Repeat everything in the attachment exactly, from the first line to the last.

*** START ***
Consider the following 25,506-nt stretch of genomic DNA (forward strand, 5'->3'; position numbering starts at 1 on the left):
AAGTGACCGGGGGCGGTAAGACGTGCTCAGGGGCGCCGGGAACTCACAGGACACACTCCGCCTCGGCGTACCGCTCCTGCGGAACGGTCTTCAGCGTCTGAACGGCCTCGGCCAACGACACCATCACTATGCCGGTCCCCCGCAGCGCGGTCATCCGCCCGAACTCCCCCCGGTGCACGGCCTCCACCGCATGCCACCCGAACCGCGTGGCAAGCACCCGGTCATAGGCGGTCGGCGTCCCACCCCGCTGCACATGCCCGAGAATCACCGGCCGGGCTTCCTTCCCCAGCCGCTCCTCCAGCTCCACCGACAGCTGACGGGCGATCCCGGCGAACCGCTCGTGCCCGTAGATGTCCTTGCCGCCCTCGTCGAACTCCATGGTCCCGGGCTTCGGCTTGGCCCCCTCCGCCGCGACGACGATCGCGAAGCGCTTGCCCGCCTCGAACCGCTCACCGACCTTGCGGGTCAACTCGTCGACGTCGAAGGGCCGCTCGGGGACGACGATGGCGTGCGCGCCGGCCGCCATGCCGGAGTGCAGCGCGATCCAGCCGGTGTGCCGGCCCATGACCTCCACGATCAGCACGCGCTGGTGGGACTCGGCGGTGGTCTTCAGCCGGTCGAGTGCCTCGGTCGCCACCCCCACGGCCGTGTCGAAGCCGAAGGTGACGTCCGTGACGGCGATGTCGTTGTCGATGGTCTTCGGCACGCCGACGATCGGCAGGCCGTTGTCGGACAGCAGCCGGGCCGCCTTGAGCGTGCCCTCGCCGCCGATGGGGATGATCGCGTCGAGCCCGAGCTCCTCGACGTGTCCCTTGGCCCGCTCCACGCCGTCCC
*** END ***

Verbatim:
Consider the following 25,506-nt stretch of genomic DNA (forward strand, 5'->3'; position numbering starts at 1 on the left):
AAGTGACCGGGGGCGGTAAGACGTGCTCAGGGGCGCCGGGAACTCACAGGACACACTCCGCCTCGGCGTACCGCTCCTGCGGAACGGTCTTCAGCGTCTGAACGGCCTCGGCCAACGACACCATCACTATGCCGGTCCCCCGCAGCGCGGTCATCCGCCCGAACTCCCCCCGGTGCACGGCCTCCACCGCATGCCACCCGAACCGCGTGGCAAGCACCCGGTCATAGGCGGTCGGCGTCCCACCCCGCTGCACATGCCCGAGAATCACCGGCCGGGCTTCCTTCCCCAGCCGCTCCTCCAGCTCCACCGACAGCTGACGGGCGATCCCGGCGAACCGCTCGTGCCCGTAGATGTCCTTGCCGCCCTCGTCGAACTCCATGGTCCCGGGCTTCGGCTTGGCCCCCTCCGCCGCGACGACGATCGCGAAGCGCTTGCCCGCCTCGAACCGCTCACCGACCTTGCGGGTCAACTCGTCGACGTCGAAGGGCCGCTCGGGGACGACGATGGCGTGCGCGCCGGCCGCCATGCCGGAGTGCAGCGCGATCCAGCCGGTGTGCCGGCCCATGACCTCCACGATCAGCACGCGCTGGTGGGACTCGGCGGTGGTCTTCAGCCGGTCGAGTGCCTCGGTCGCCACCCCCACGGCCGTGTCGAAGCCGAAGGTGACGTCCGTGACGGCGATGTCGTTGTCGATGGTCTTCGGCACGCCGACGATCGGCAGGCCGTTGTCGGACAGCAGCCGGGCCGCCTTGAGCGTGCCCTCGCCGCCGATGGGGATGATCGCGTCGAGCCCGAGCTCCTCGACGTGTCCCTTGGCCCGCTCCACGCCGTCCC